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A grand tourer (Italian: gran turismo) (GT) is a performance and luxury automobile capable of high speed or spirited long-distance driving. The most common format is a two-door coupé with either a two-seat or a 2+2 arrangement.
The term derives from the Italian phrase gran turismo, a tribute to the tradition of the grand tour, used to represent automobiles regarded as grand tourers, able to make long-distance, high-speed journeys in both comfort and style. The English translation is grand touring.
The Grand Tourer, Grand Turismo, Grand Routiere, or GT terms are the most misused and abused terms in motoring. Although "widely abused initials in the auto industry", the grand touring designation generally "means motoring at speed, in style, safety, and comfort." "Purists define "Gran Turismo" as the enjoyment, excitement and comfort of open-road touring. In comparison, sports cars (also "much abused and confused term") are typically more "crude" compared to "sophisticated Grand Touring machinery." However, the popularity of using GT for marketing purposes has meant that the "much misused term, eventually signifying no more than a slightly tuned version of a family car with trendy wheels and a go-faster stripe on the side."
According to one author, "the ideal is of a car with the ability to cross a continent at speed and in comfort yet provide driving thrills when demanded" and it should exhibit the following:
- "Ideally, the GT car should have been devised by its progenitors as a Grand Tourer, with all associated considerations in mind."
- "It should be able to transport at least two in comfort with their luggage and have room to spare — probably in the form of a two plus two (2+2) seating arrangement."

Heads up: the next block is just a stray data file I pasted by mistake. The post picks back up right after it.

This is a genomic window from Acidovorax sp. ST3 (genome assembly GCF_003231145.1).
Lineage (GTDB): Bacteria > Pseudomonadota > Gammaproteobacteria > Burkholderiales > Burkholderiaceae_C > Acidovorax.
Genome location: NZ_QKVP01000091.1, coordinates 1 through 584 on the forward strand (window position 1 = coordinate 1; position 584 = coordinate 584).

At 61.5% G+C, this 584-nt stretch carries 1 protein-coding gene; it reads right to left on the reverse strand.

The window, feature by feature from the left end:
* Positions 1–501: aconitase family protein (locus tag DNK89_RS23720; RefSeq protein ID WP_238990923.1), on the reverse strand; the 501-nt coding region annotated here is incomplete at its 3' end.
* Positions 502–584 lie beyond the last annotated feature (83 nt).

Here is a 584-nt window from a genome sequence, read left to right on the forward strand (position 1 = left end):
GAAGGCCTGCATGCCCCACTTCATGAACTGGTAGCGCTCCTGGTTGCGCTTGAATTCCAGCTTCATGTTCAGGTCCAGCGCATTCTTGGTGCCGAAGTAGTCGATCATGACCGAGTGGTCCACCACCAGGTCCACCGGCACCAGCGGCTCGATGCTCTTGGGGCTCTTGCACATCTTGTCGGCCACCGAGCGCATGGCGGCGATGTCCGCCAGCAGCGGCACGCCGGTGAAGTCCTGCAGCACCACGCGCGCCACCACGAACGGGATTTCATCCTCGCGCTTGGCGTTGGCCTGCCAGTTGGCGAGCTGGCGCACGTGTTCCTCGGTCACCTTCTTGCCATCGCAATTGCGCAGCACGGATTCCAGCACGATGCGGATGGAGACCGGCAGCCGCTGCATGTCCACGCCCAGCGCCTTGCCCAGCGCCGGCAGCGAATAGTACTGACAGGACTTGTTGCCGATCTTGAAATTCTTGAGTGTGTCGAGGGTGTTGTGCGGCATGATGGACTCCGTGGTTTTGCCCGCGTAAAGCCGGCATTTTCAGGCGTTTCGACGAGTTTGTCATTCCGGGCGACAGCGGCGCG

- The engines "should be able to cope with cruising comfortably at the upper limits on all continental roads without drawbacks or loss of useable power."
- The design, both "inside and out, should be geared toward complete control by the driver."
- Its "chassis and suspension provide suitable handling and roadholding on all routes" during travels.
Grand tourers emphasize comfort and handling over straight-out high performance or spartan accommodations. Historically, most GTs have been front-engined with rear-wheel drive, which creates more space for the cabin than mid-mounted engine layouts. Softer suspensions, greater storage, and more luxurious appointments add to their driving appeal.
The GT abbreviation, so popular across the automotive industry, traces to the Italian tradition of referring to their luxury performance cars as gran turismo. Manufacturers such as Alfa Romeo, Ferrari, and Lancia started to use the term during the late-1920s.
Among the many variations of GT are:
- GT (Gran Turismo) a two-door coupe. For example, Toyota GT86, Alfa Romeo GT, and Bentley Continental GT.
- GTO (Gran Turismo Omologata) a homologated car for racing (used by Ferrari, Pontiac and Mitsubishi, as well as Donkervoort). Examples include Ferrari 288 GTO, Ferrari 250 GTO, Pontiac GTO, and Mitsubishi GTO.
- GTS (Gran Turismo Spider) a convertible version. For example, the Ferrari 348 GTS, Ferrari 308 GTS, and Ferrari 365 GTS/4.
- GTS (Gran Turismo Sport) a four-door sedan. For example, the HSV GTS.
- GTS (Grand Tourisme Spécial) used by Renault in their mid-range variants of the "numeric" models, such as Renault 19 GTS
- GTB (Gran Turismo Berlinetta) a coupe style GT. For example, the Ferrari 328 GTB.
- GTV (Gran Turismo Veloce) a "fast" version. For example, the Alfa Romeo GTV6.
- Grand Tourer Injection or GTi (Gran Turismo Iniezione) a fuel injected version. First used on the 1961 Maserati 3500
- GTI — Volkswagen Golf GTI
- GTE (Grand Touring Estate) An estate wagon GT. For example, the Reliant Scimitar GTE.
- GT/E (Einspritzung — German for fuel injection) used on the Opel Manta GT/E
- GTX (Grand Tourisme Xtreme) used by Renault on their top-of-the-range sports variants of the "numeric" models, example the Renault 21 GTX
- GTA (Gran Turismo Alleggerita /Automatic), for example: